Hiring the right people to work for your business is one of the most time-consuming and difficult tasks for a business owner. However, making the wrong decisions as far as your workforce is concerned leaves you with the more difficult responsibility of letting employees go, oftentimes causing you to scramble to find people to take their positions.
By changing your approach to the recruitment process, you could save yourself a lot time and energy in the long run.
Laying the foundation
Mel Kleiman, CSP, a leading authority on recruiting, selecting and retaining the best hourly workers, thinks that the main reason why employers are not hiring the right people is because they have not identified who they want on their teams.
Who would you nominate for an employee of the year award? What qualities does that person possess? When you have identified the winning attributes you would award, you have identified the qualities of the employee you are seeking.
Now that you know what you are looking for, the hiring process should become easier, right? It does but you need to keep in mind that your dream employee is not always going to come to you. The truth is that most of these people are already employed so you need to spend some extra time seeking them.
Finding strong candidates
One of the best and most overlooked sources of great employees is sitting in your human resources file. Former employees that were strong workers are important people to keep in contact with.
“Maybe they are somebody we can bring back,” Kleiman told O&P Business News. “Always be aware that when someone calls for a referral for an employee that has left us, we now know that employee is looking for a job.”
Most exceptional employees that have left your company on good terms will not call you to ask for their job back but if you have the knowledge that they are seeking employment, give them a call and see if they are interested. Additionally, these people can often refer others to apply with your business.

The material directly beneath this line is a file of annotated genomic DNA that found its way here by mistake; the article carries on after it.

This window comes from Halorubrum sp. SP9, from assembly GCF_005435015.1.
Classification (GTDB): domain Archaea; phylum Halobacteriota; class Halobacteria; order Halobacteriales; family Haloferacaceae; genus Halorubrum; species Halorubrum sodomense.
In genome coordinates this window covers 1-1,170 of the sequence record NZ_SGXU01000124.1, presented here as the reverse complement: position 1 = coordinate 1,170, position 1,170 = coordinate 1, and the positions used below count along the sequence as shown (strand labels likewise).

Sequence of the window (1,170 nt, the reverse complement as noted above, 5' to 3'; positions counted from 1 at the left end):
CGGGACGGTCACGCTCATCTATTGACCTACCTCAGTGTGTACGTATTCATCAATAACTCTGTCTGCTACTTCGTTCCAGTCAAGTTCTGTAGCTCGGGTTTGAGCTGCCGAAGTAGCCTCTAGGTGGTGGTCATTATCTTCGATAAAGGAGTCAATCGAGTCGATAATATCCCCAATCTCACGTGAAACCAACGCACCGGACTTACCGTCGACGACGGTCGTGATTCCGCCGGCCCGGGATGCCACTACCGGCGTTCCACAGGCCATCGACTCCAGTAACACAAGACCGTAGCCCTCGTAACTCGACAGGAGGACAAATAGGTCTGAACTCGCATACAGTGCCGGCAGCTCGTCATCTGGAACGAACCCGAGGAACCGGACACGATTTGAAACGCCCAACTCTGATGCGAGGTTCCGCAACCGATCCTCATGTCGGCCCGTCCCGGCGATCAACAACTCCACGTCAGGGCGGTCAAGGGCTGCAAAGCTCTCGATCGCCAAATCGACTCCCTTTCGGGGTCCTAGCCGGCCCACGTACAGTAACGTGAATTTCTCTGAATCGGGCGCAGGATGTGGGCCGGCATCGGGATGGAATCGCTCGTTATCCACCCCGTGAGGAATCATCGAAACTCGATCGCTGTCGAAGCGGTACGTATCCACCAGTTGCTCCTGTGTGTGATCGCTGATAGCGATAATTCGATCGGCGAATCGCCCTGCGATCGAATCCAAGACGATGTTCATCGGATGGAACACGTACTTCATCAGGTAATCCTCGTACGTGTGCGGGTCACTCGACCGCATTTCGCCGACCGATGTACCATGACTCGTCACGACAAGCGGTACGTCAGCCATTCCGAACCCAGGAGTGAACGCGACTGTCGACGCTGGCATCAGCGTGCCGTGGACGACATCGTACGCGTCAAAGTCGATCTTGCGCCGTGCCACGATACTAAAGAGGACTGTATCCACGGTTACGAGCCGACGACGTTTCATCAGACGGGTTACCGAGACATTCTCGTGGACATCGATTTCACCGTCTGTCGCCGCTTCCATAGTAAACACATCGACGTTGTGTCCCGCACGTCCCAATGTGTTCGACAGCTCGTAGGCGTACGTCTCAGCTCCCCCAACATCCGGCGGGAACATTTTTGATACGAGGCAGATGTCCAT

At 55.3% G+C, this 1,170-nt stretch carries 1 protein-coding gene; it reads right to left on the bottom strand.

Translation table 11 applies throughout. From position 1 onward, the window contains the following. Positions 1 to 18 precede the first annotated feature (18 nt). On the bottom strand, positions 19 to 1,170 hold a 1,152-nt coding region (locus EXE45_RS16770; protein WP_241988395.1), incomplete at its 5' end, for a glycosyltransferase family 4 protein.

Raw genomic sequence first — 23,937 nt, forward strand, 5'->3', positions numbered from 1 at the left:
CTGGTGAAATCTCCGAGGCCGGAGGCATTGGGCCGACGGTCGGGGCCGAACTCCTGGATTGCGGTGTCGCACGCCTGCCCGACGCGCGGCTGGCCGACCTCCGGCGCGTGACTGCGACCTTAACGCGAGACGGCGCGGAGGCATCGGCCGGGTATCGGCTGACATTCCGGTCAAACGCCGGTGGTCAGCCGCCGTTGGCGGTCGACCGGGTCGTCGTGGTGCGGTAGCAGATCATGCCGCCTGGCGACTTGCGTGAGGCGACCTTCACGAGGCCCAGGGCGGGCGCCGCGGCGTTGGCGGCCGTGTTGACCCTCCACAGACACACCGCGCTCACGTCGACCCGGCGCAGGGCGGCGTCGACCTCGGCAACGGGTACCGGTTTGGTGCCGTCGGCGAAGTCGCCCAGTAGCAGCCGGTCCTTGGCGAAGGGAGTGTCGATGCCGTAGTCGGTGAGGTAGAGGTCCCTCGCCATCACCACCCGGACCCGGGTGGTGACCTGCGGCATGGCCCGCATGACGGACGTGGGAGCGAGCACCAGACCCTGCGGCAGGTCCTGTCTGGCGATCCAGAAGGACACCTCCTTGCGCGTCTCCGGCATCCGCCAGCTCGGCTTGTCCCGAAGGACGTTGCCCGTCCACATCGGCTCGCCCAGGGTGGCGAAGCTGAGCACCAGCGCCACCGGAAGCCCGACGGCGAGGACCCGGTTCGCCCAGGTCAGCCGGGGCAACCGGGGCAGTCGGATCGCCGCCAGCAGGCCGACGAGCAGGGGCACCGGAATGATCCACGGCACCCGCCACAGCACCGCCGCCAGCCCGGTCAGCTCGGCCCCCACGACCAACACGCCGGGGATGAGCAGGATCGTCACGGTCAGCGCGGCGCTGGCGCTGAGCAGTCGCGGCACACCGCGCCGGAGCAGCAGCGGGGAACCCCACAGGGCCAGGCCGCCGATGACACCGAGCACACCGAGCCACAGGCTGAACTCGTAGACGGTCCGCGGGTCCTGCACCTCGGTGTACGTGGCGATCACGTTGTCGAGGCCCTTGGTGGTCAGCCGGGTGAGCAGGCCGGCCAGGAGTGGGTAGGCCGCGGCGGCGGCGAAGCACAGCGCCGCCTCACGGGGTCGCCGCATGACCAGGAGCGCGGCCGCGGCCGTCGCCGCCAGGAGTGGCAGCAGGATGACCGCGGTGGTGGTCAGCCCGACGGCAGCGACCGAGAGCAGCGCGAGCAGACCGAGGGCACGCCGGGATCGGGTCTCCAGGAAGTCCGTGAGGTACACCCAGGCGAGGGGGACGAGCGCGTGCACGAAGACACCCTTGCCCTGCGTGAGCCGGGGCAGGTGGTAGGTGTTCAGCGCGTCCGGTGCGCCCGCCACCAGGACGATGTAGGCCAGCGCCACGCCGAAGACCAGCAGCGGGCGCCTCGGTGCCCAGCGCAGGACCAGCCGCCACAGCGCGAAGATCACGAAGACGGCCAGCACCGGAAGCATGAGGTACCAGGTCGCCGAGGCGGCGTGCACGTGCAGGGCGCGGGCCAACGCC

Local and online job boards are also a great source of applicants.
“If nothing else, you need to be looking at www.craigslist.com,” Kleiman said. “It is a great source of potential applicants and many of the ads listed there are picked up on other Web sites.”
Kleiman also offers the following advice when shopping for new employees – “Never go to the grocery story hungry. When you are hungry, everything in the world looks good.”
You should be looking for new employees before you need them on your payroll. When employers wait until the need to replace one arises, they are often left to make impulsive decisions and hire someone not based on their value in the company, but out of necessity.
Building your empire
Most people you interview are better at it than you are, Kleiman said. The reason? They have had a lot of practice. They know exactly what you want to hear and they know how to sell it to you.
Kleiman reminds employers that everything in the hiring process can be made into a test. From the moment they hand in their application to the completion of their interview, there are a number of free and paid tests that an employer can administer to get a bigger picture of the candidate.
For example, if you instruct applicants to fill out the application completely without leaving blank spaces and without writing, “see resume” and you still receive applications, which have gone directly against your instructions, your applicant has already failed your first test.
“One of two things happened. They cannot follow directions or they will not follow directions,” Kleiman said. “So which one do you want to hire?”
Similarly, for retail sales positions, you can have your applicants observe the sales floor on the busiest day and report back what they saw. From their report, you can get a good idea of what kind of sales associate would be.
There are also a number of assessments including personality profiles and attitude surveys that are available through different agencies. These assessments are an easy way of asking each applicant about issues concerning dependability, attitude, attention to detail, energy level and personal learning style through a 100- to 200-question survey.
Filling the gaps
Once you have established that you have someone you feel confident about, it is best to empower them to do the job. Give them a little room to use their own judgment in reaching the end goal of meeting the customer’s needs.
Recognizing the hard work of your employees is also a key factor in maintaining high quality work. Giving employees positive feedback boosts their morale, which can often have a positive effect on working habits and business.
As for those members of your staff who are not as strong, it is not easy to change habits. Many have tried, few have succeeded. If you have given that employee enough guidance and chances to turn around then it is best to let him or her go. by Jennifer Hoydicz